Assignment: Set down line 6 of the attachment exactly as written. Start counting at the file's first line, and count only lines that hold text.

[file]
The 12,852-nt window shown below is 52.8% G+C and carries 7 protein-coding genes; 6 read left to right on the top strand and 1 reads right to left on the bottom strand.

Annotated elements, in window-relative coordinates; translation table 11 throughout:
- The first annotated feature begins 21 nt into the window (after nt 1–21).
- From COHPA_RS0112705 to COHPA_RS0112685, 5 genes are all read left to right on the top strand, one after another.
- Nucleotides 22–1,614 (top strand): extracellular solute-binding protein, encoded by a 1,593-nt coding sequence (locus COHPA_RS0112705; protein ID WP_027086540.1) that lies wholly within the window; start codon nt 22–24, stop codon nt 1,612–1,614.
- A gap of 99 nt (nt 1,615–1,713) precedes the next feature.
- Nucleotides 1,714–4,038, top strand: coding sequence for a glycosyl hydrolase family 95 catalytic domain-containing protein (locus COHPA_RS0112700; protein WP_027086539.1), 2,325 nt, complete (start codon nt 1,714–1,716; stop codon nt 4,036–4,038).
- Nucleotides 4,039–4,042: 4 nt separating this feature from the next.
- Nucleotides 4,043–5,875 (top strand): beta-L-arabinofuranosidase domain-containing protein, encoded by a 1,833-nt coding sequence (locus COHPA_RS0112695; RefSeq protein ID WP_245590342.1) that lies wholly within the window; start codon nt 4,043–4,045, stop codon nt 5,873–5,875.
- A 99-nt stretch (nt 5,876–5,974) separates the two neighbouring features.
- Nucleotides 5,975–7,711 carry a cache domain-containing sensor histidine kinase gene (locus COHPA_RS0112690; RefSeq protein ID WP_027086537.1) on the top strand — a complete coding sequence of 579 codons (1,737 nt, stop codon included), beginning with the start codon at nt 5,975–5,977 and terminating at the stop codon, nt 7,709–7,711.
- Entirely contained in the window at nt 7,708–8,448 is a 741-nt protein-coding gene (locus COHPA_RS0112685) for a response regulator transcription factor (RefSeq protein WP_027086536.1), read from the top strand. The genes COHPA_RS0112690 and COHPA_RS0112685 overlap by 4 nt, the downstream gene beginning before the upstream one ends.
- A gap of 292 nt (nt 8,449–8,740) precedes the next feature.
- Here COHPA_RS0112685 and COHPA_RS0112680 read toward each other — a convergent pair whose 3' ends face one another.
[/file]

- A gap of 99 nt (nt 1,615–1,713) precedes the next feature.